Long identified with the Massachusetts Institute of Technology, which he served as vice president and dean of engineering from 1932 to 1938, DR. VANNEVAR BUSH left Cambridge to become president of the Carnegie Institution in Washington. There he was selected by President Franklin Delano Roosevelt to head up the extraordinary war team of some six thousand American scientists eventually known as the Office of Scientific Research and Development. With this authority he was brought into close touch with British scientists also working on national defense, and in crises with the Prime Minister himself.
In July, 1961, the ATLANTICpublished a Special Supplement, Psychiatry in American Life, (now available in book form) in which the majority of the contributors were psychoanalytically oriented. In July of this year we returned to the subject of mental illness with the deliberate intent of discussing other forms of treatment, and of inquiring into the present care and needs of the community. Those analysts who have angrily resisted the criticism we brought to bear should remember that our approach has not been one-sided and that medical procedure, now as at the time of the famous Flexner Report, must be open to the public inspection both by the professional and the layman. Our issue on Disturbed Americans has been more widely read than any other this year, and the responses to it, only a fraction of which we can publish, manifest the deep concern of a conscientious public. — The Editor
From 1940 to the war’s end, VANNEVAR BUSH,as Director of the Office of Scientific Research and Development, was intimately concerned with weapons of the utmost destruction. Now, on his retirement as President of the Carnegie Institution of Washington, he returns to his native New England, asking himself what will happen if wat is abolished. Is there, as William James believed, a moral equivalent of war?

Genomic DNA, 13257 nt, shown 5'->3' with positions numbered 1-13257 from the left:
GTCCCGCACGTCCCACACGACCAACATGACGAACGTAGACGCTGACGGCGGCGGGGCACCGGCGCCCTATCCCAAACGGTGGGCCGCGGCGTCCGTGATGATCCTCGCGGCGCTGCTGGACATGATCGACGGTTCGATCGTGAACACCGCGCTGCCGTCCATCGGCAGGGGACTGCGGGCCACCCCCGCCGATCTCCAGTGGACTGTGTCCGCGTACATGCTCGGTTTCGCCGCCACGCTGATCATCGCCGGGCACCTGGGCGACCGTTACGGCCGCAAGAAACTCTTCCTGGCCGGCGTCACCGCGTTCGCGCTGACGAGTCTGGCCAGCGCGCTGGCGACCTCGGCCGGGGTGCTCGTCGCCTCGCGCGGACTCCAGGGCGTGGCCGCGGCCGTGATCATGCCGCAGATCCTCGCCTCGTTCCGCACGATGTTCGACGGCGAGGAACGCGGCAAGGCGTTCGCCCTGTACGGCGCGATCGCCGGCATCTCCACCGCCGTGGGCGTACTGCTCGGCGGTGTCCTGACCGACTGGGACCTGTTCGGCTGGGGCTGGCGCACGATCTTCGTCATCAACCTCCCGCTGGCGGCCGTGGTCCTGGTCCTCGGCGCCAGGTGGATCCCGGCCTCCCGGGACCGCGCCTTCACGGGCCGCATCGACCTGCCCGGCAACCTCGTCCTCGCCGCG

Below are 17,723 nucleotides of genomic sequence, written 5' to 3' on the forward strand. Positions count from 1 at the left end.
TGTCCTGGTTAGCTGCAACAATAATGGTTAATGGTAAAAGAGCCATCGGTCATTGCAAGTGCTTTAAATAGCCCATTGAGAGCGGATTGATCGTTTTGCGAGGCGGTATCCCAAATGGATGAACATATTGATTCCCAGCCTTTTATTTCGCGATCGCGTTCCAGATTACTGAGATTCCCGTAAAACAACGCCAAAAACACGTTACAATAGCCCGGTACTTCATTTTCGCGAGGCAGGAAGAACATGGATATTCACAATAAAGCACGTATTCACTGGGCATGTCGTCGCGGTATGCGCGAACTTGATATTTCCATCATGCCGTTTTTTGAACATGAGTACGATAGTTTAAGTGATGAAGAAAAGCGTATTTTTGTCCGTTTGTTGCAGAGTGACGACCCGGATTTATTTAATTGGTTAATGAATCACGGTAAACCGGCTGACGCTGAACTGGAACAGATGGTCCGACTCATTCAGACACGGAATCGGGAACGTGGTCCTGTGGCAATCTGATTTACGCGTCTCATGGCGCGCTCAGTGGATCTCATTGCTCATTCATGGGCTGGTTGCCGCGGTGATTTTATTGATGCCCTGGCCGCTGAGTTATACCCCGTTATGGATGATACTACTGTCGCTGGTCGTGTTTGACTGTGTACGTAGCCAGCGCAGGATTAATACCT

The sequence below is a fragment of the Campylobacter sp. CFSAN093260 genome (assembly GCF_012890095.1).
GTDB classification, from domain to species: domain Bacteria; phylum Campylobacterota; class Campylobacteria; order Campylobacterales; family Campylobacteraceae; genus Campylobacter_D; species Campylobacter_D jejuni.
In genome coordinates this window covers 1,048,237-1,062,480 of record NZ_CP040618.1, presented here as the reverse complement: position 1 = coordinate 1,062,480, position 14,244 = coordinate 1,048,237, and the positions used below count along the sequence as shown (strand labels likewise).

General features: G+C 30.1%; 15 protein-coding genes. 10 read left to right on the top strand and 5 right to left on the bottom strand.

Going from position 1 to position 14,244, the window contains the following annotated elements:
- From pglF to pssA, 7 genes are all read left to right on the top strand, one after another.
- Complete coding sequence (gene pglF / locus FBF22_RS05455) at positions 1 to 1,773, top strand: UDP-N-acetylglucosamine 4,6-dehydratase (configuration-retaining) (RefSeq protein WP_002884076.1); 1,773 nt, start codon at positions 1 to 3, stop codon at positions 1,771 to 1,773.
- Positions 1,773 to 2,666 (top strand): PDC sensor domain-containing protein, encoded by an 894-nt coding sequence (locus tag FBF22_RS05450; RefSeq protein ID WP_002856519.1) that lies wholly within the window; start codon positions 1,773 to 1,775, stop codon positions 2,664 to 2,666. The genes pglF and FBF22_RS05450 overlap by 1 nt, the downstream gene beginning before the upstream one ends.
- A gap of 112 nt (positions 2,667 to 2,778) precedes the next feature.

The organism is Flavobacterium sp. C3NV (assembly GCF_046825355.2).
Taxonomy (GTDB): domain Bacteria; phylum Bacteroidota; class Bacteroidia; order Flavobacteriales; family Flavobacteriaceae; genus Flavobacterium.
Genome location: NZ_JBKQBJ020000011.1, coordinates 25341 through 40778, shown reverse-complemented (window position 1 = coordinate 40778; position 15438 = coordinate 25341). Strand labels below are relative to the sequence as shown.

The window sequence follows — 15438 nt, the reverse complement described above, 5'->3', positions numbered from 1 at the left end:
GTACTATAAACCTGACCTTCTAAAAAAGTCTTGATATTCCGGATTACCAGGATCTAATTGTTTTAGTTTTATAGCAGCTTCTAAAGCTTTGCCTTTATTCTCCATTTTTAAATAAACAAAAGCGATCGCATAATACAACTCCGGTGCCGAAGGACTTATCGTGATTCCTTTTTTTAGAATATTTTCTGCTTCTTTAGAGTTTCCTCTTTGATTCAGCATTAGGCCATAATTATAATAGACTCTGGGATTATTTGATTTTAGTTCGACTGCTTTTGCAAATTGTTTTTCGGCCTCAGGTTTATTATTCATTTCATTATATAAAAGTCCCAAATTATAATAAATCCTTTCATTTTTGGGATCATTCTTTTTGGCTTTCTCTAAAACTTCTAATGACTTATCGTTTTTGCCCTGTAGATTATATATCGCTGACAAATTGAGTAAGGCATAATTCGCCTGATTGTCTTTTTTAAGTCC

August 6 of this year will mark the tenth anniversary of Hiroshima, and this seems an appropriate moment to hear from the dean of American scientists on the motivations which spur them on today. A graduate of Tufts College in the Class of 1913, VANNEVAR BUSH has the drive, the courage, and the insight which made him a leading spirit at Massachusetts Institute of Technology,where he was vice president from 1932 to 1938. It was his initiative and direction which guided the National Defense Research Committee, later the Office of Scientific Research and Development, from 1910 until after the war. In December he steps down as President of the Carnegie Institution of Washington, a position he has held for sixteen years. The trenchant paper which follows is drawn from an address he delivered before the American Philosophical Society.
“Consider a future device … in which an individual stores all his books, records, and communications, and which is mechanized so that it may be consulted with exceeding speed and flexibility. It is an enlarged intimate supplement to his memory.”